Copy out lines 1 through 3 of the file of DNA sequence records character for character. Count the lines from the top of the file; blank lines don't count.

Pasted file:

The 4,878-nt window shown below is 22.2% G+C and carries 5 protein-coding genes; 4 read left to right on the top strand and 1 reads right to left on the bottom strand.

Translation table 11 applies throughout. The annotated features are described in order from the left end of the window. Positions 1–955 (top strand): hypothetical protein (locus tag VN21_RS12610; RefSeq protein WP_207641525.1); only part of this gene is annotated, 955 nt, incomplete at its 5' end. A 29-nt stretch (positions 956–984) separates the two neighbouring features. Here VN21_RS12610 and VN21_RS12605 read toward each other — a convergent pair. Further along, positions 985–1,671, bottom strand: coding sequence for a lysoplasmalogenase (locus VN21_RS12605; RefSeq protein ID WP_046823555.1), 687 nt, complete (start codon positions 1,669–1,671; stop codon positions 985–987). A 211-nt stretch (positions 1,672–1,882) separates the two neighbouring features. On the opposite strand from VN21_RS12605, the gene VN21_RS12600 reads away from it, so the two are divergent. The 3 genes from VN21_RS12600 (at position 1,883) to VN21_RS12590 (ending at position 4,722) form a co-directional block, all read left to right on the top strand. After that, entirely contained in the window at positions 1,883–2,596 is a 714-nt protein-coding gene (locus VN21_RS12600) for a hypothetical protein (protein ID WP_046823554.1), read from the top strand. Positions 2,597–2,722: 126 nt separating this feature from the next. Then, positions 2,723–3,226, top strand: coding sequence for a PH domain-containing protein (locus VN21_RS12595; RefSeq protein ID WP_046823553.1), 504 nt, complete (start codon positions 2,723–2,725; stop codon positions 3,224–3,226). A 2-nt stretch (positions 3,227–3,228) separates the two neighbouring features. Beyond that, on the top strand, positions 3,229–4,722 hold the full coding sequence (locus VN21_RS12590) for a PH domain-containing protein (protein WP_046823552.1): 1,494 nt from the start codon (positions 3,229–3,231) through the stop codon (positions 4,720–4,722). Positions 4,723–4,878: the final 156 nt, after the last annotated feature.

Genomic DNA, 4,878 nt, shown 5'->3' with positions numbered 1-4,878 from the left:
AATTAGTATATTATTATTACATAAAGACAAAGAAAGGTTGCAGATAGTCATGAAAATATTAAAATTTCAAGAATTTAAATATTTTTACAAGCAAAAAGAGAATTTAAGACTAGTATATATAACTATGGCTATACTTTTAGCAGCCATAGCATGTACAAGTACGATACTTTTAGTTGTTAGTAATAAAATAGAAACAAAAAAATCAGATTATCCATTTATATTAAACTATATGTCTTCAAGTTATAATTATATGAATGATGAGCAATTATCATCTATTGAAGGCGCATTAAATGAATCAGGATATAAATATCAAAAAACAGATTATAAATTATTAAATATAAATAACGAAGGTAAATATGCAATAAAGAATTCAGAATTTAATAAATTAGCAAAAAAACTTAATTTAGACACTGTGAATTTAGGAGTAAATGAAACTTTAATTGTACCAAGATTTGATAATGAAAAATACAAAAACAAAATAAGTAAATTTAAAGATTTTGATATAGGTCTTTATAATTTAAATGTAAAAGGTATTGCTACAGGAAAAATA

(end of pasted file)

The 4,878-nt window shown below is 22.2% G+C and carries 5 protein-coding genes; 4 read left to right on the top strand and 1 reads right to left on the bottom strand.

Translation table 11 applies throughout. The annotated features are described in order from the left end of the window. Positions 1–955 (top strand): hypothetical protein (locus tag VN21_RS12610; RefSeq protein WP_207641525.1); only part of this gene is annotated, 955 nt, incomplete at its 5' end. A 29-nt stretch (positions 956–984) separates the two neighbouring features. Here VN21_RS12610 and VN21_RS12605 read toward each other — a convergent pair. Further along, positions 985–1,671, bottom strand: coding sequence for a lysoplasmalogenase (locus VN21_RS12605; RefSeq protein ID WP_046823555.1), 687 nt, complete (start codon positions 1,669–1,671; stop codon positions 985–987). A 211-nt stretch (positions 1,672–1,882) separates the two neighbouring features. On the opposite strand from VN21_RS12605, the gene VN21_RS12600 reads away from it, so the two are divergent. The 3 genes from VN21_RS12600 (at position 1,883) to VN21_RS12590 (ending at position 4,722) form a co-directional block, all read left to right on the top strand. After that, entirely contained in the window at positions 1,883–2,596 is a 714-nt protein-coding gene (locus VN21_RS12600) for a hypothetical protein (protein ID WP_046823554.1), read from the top strand. Positions 2,597–2,722: 126 nt separating this feature from the next. Then, positions 2,723–3,226, top strand: coding sequence for a PH domain-containing protein (locus VN21_RS12595; RefSeq protein ID WP_046823553.1), 504 nt, complete (start codon positions 2,723–2,725; stop codon positions 3,224–3,226). A 2-nt stretch (positions 3,227–3,228) separates the two neighbouring features. Beyond that, on the top strand, positions 3,229–4,722 hold the full coding sequence (locus VN21_RS12590) for a PH domain-containing protein (protein WP_046823552.1): 1,494 nt from the start codon (positions 3,229–3,231) through the stop codon (positions 4,720–4,722). Positions 4,723–4,878: the final 156 nt, after the last annotated feature.

Genomic DNA, 4,878 nt, shown 5'->3' with positions numbered 1-4,878 from the left: